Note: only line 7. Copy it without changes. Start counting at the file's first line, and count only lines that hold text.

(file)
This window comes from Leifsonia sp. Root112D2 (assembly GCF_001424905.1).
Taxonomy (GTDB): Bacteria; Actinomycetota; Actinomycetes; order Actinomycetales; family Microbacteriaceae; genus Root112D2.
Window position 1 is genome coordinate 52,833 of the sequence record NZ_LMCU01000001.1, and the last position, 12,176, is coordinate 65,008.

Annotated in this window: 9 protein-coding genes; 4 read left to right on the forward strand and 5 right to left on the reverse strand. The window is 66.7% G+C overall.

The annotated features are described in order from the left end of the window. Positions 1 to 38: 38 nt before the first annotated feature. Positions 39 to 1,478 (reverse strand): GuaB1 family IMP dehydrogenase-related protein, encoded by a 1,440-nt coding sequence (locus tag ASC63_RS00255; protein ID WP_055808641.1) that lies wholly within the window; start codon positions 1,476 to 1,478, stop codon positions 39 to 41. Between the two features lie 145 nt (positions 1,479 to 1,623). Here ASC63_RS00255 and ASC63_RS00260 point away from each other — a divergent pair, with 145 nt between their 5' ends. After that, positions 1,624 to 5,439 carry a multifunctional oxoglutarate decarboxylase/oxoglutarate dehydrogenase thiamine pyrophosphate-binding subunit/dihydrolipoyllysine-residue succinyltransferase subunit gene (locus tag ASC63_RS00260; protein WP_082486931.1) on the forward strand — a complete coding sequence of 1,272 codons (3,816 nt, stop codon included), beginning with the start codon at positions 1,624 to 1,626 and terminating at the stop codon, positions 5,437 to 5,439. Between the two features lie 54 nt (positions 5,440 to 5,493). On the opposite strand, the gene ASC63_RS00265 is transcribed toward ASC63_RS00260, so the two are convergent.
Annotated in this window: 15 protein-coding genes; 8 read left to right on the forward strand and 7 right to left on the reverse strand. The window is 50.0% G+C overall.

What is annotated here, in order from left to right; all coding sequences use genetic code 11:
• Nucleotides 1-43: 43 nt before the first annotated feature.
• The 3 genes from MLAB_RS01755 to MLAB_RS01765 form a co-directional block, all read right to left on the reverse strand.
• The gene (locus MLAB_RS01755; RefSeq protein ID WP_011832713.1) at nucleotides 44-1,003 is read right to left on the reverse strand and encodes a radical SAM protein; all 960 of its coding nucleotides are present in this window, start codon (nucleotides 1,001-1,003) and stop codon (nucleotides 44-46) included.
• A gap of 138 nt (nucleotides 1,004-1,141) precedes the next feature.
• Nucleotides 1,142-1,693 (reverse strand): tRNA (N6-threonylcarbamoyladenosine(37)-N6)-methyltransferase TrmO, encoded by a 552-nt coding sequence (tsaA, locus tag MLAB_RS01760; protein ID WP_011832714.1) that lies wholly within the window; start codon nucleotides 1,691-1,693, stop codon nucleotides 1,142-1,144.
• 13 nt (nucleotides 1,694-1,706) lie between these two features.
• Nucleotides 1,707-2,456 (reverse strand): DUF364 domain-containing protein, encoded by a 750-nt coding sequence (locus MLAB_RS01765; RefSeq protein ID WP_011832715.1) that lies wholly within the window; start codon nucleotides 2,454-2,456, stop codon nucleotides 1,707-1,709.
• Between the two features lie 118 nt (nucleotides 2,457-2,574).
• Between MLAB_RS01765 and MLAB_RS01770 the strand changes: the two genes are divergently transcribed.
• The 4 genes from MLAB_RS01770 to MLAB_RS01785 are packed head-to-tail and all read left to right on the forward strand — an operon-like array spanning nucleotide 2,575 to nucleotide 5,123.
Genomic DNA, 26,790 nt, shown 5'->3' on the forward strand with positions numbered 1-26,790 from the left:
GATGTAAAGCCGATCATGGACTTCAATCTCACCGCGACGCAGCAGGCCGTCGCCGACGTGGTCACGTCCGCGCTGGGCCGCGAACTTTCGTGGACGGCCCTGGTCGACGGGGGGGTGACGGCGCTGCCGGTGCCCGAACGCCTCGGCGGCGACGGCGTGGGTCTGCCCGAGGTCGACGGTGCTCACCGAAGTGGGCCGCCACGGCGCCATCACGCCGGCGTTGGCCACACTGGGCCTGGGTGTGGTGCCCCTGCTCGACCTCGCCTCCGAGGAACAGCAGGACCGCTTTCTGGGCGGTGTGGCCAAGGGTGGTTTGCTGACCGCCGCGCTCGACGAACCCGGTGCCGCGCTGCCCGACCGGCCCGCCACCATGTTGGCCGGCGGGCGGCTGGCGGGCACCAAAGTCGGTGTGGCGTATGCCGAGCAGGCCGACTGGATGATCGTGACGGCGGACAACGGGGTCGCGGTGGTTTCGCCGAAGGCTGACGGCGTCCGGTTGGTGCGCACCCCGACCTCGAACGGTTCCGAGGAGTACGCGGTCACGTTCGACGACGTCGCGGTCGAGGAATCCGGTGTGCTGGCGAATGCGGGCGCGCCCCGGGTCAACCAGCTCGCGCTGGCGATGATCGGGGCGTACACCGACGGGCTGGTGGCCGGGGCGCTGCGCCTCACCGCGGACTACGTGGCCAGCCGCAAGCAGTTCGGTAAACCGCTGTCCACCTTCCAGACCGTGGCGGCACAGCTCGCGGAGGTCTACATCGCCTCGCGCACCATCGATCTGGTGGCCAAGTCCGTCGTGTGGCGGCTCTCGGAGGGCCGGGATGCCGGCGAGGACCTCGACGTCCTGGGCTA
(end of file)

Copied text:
What is annotated here, in order from left to right; all coding sequences use genetic code 11: